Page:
The Citizen: Please provide one example of you committing an act of political courage—saying no to a contributor, standing up to an interest group, etc.
Kenney: I was the only City Council member to vote against DROP in 2011. I thought it was unfair that elected officials were able to walk away with hundreds of thousands in pension benefits while so many of our working families were still suffering from the Great Recession. That vote lost me the support of all three municipal unions, including my father—and I nearly lost my seat that year, coming in fifth place in the Council at-large race.
Williams: I stood up to the trial lawyers who supported me in my campaign and voted against them on Tort Reform.
Abraham: My decision to launch the only thorough and exhaustive Grand Jury investigation by a prosecutor in the entire United States into widespread clergy sexual abuse of children and adolescents by members of the Roman Catholic Clergy within the Archdiocese of Philadelphia. We subpoenaed the Cardinal Archbishop of Philadelphia to testify before the Grand Jury, along with many other powerful members of the Catholic hierarchy. In addition to the five year investigation, we published the names and photographs of those who were engaged in these crimes…The Grand Jury reports set forth the reasons these hideous practices had been permitted to continue for decades, including the massive and immoral coverup engaged in by many of the most powerful people in the Roman Catholic Church hierarchy: at least two Cardinals, countless Bishops, and others. I decided to go ahead with this investigation in spite of virtually every ‘powerful’ person warning, if not threatening, me of the ‘consequences’ for going through with this investigation.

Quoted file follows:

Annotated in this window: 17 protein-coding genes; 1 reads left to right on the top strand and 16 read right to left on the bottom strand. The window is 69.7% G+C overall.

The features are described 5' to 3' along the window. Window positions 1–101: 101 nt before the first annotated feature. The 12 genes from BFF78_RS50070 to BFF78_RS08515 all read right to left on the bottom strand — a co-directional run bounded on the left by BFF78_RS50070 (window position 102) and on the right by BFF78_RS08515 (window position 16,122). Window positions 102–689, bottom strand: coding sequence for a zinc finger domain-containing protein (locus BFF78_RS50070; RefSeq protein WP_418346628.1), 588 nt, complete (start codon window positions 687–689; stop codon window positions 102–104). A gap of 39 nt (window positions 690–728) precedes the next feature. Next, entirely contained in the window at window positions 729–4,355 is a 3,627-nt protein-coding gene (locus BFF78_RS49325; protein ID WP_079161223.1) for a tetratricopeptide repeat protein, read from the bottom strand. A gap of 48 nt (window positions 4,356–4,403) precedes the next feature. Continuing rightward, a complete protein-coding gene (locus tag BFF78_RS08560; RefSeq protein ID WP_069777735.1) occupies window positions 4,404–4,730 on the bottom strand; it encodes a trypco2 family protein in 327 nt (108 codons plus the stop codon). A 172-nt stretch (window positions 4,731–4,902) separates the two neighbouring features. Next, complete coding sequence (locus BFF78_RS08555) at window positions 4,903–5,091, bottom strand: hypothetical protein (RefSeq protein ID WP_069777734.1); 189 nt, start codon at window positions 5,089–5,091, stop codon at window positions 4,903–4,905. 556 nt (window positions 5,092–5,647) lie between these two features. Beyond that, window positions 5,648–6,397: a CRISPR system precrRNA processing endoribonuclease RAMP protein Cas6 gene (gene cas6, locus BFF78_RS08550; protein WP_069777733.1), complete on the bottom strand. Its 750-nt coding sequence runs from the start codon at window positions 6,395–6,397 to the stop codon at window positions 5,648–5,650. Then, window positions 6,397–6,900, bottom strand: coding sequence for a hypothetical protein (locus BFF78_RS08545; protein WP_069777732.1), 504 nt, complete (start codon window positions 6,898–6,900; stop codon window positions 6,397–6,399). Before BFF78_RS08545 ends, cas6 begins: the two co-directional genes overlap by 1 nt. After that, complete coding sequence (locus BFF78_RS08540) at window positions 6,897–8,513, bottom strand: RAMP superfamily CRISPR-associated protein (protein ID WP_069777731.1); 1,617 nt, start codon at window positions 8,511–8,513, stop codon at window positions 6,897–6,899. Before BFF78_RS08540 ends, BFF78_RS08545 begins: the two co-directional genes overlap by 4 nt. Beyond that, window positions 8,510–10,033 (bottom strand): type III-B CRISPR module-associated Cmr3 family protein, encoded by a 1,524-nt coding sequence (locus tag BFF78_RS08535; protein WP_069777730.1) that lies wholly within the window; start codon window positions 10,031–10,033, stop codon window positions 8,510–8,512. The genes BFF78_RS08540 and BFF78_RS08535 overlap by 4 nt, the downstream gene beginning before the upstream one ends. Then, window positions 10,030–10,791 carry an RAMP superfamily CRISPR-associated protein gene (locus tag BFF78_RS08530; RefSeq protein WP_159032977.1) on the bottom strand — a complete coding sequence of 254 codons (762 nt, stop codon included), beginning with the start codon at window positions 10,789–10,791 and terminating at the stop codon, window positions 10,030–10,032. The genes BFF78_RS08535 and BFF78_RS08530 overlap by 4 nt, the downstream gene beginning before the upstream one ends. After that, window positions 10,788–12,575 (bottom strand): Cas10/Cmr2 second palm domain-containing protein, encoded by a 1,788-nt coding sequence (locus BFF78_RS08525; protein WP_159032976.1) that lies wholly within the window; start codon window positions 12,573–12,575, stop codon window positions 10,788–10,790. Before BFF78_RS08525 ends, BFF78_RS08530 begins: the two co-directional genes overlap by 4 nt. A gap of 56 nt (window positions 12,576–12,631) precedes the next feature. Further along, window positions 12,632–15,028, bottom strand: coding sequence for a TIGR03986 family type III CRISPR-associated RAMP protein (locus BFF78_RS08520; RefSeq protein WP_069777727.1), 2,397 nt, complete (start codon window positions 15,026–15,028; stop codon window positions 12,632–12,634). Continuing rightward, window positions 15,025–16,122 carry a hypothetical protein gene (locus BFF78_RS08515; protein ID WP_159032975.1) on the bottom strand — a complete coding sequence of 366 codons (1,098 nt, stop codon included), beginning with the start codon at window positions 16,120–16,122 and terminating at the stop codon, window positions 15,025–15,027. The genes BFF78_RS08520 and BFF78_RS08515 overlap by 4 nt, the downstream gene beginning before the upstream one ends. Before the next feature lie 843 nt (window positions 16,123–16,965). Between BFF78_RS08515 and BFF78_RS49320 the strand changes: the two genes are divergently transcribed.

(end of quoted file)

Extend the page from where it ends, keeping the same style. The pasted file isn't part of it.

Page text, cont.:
The Takeaway: First off, kudos to all three, especially Abraham—who took on an issue after the Statute of Limitations had run out because she saw it as the right thing to do.